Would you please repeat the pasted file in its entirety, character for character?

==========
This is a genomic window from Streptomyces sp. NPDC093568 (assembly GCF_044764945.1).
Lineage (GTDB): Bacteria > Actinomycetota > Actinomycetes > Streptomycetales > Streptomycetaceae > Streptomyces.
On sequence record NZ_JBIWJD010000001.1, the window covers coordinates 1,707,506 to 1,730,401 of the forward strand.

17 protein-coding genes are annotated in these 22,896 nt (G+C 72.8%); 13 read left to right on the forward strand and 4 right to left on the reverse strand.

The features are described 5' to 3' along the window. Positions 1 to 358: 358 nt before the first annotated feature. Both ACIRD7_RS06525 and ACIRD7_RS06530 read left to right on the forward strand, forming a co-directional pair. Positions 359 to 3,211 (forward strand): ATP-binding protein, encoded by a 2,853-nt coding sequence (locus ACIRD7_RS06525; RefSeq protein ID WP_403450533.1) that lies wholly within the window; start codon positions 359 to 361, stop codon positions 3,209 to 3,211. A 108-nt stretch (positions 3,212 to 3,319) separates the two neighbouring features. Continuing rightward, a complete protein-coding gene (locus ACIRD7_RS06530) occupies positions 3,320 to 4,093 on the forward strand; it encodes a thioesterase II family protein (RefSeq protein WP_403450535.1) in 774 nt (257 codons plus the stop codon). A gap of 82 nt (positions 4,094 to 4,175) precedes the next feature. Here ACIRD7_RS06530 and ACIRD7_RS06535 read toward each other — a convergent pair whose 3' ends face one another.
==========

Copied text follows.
This is a genomic window from Streptomyces sp. NPDC093568 (assembly GCF_044764945.1).
Lineage (GTDB): Bacteria > Actinomycetota > Actinomycetes > Streptomycetales > Streptomycetaceae > Streptomyces.
On sequence record NZ_JBIWJD010000001.1, the window covers coordinates 1,707,506 to 1,730,401 of the forward strand.

17 protein-coding genes are annotated in these 22,896 nt (G+C 72.8%); 13 read left to right on the forward strand and 4 right to left on the reverse strand.

The features are described 5' to 3' along the window. Positions 1 to 358: 358 nt before the first annotated feature. Both ACIRD7_RS06525 and ACIRD7_RS06530 read left to right on the forward strand, forming a co-directional pair. Positions 359 to 3,211 (forward strand): ATP-binding protein, encoded by a 2,853-nt coding sequence (locus ACIRD7_RS06525; RefSeq protein ID WP_403450533.1) that lies wholly within the window; start codon positions 359 to 361, stop codon positions 3,209 to 3,211. A 108-nt stretch (positions 3,212 to 3,319) separates the two neighbouring features. Continuing rightward, a complete protein-coding gene (locus ACIRD7_RS06530) occupies positions 3,320 to 4,093 on the forward strand; it encodes a thioesterase II family protein (RefSeq protein WP_403450535.1) in 774 nt (257 codons plus the stop codon). A gap of 82 nt (positions 4,094 to 4,175) precedes the next feature. Here ACIRD7_RS06530 and ACIRD7_RS06535 read toward each other — a convergent pair whose 3' ends face one another.